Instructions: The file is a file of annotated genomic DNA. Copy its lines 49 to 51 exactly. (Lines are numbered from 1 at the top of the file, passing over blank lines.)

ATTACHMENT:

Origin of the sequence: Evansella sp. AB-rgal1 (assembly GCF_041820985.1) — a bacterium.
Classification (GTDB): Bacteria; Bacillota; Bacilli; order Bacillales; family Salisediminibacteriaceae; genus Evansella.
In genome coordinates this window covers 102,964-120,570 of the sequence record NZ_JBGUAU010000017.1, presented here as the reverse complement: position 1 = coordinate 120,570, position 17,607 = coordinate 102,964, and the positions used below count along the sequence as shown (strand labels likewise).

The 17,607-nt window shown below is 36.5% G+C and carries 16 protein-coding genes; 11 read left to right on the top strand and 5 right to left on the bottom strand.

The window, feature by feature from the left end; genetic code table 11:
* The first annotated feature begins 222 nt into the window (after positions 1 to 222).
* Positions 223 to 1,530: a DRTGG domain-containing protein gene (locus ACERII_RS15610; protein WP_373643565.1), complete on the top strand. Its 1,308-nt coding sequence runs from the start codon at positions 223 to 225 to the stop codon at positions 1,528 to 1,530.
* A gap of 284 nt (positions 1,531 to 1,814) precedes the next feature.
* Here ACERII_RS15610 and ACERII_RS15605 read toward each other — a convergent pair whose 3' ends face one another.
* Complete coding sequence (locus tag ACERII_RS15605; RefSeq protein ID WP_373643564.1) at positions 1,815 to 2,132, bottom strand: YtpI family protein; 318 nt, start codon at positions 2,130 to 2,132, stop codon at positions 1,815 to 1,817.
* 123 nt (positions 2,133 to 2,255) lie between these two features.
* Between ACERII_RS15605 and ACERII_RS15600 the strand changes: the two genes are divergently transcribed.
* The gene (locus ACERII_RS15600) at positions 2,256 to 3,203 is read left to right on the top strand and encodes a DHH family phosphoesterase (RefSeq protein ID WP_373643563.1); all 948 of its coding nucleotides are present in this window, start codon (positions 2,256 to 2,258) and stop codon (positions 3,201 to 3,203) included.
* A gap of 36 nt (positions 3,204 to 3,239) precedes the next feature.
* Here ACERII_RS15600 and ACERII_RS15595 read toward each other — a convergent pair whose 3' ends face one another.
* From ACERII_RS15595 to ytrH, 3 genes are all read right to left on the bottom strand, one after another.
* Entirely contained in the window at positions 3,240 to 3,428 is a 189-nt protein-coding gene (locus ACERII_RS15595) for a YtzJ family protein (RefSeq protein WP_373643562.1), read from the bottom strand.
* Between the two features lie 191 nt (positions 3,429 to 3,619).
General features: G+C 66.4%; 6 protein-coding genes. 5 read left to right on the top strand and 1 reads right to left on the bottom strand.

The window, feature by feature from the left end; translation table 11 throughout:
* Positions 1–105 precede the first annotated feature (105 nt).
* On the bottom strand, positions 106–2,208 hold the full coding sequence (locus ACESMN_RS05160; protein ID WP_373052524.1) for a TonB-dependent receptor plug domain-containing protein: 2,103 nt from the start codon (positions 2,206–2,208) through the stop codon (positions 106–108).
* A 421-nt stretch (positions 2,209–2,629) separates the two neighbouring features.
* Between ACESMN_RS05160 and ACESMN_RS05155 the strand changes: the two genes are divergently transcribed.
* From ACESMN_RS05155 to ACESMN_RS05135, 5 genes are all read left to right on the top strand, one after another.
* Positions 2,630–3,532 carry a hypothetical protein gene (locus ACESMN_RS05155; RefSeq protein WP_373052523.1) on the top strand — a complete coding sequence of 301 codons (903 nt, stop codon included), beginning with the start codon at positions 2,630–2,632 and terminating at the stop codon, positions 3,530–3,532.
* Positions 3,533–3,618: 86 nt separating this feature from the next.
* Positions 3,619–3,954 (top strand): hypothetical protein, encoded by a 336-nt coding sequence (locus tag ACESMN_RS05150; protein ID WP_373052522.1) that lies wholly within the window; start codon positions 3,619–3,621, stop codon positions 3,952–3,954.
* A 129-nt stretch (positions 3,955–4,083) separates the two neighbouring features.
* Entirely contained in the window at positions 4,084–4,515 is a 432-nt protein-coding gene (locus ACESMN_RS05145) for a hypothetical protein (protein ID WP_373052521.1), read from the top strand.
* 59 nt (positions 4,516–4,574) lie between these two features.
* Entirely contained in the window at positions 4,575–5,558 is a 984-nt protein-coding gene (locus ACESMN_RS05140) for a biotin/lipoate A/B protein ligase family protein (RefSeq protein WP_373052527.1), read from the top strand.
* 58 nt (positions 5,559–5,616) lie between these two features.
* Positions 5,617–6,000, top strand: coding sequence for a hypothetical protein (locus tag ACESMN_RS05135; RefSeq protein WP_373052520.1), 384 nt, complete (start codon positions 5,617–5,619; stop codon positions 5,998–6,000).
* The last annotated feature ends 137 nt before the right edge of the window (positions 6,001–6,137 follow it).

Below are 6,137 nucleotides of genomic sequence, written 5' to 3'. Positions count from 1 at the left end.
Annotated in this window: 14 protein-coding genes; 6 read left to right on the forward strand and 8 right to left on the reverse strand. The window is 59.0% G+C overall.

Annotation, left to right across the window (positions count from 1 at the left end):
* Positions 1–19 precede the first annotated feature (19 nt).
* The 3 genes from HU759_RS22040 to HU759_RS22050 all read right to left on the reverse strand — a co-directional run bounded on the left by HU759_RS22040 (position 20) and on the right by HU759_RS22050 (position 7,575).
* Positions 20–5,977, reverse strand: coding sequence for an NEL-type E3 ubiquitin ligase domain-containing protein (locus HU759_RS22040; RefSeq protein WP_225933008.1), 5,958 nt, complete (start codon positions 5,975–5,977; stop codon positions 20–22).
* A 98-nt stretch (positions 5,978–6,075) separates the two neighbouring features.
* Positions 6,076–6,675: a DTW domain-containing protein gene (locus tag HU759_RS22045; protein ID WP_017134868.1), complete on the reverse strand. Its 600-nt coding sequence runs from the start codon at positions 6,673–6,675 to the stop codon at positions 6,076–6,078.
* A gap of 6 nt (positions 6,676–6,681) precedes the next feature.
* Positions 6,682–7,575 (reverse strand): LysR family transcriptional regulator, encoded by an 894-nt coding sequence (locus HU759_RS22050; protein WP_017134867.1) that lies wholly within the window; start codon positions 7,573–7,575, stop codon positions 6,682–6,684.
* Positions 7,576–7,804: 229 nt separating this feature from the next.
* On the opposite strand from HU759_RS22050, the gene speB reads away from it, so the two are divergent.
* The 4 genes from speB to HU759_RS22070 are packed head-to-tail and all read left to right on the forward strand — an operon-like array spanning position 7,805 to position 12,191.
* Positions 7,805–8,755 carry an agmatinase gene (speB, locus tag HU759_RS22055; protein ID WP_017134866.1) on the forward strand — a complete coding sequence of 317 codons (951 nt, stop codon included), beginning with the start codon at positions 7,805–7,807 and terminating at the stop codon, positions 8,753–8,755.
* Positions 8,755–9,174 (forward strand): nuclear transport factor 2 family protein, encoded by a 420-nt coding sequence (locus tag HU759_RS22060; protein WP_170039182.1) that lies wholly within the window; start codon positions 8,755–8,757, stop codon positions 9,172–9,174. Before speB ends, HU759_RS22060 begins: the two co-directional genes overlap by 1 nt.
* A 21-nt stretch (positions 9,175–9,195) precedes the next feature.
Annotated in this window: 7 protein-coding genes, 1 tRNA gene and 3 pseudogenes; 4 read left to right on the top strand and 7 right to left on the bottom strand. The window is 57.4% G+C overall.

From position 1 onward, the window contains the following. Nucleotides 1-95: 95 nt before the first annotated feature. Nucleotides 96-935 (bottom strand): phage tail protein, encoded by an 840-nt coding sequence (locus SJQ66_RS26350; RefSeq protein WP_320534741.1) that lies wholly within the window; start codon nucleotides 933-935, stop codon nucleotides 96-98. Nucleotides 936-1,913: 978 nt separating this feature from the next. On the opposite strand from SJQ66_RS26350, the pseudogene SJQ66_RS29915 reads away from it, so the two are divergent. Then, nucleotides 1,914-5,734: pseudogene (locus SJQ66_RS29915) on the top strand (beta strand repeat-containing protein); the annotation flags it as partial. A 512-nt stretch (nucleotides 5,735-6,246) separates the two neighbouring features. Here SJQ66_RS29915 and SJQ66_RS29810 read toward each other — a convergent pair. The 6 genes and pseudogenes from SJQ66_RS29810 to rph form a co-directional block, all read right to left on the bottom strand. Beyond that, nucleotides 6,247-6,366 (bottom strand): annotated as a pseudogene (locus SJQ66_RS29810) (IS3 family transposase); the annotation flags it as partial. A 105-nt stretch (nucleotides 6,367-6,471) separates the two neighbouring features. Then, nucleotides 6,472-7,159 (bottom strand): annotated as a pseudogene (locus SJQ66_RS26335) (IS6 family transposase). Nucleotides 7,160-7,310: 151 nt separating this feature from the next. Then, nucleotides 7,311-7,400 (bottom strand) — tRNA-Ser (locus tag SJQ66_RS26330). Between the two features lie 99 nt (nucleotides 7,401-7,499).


* Positions 7,805–8,755 carry an agmatinase gene (speB, locus tag HU759_RS22055; protein ID WP_017134866.1) on the forward strand — a complete coding sequence of 317 codons (951 nt, stop codon included), beginning with the start codon at positions 7,805–7,807 and terminating at the stop codon, positions 8,753–8,755.
* Positions 8,755–9,174 (forward strand): nuclear transport factor 2 family protein, encoded by a 420-nt coding sequence (locus tag HU759_RS22060; protein WP_170039182.1) that lies wholly within the window; start codon positions 8,755–8,757, stop codon positions 9,172–9,174. Before speB ends, HU759_RS22060 begins: the two co-directional genes overlap by 1 nt.
* A 21-nt stretch (positions 9,175–9,195) precedes the next feature.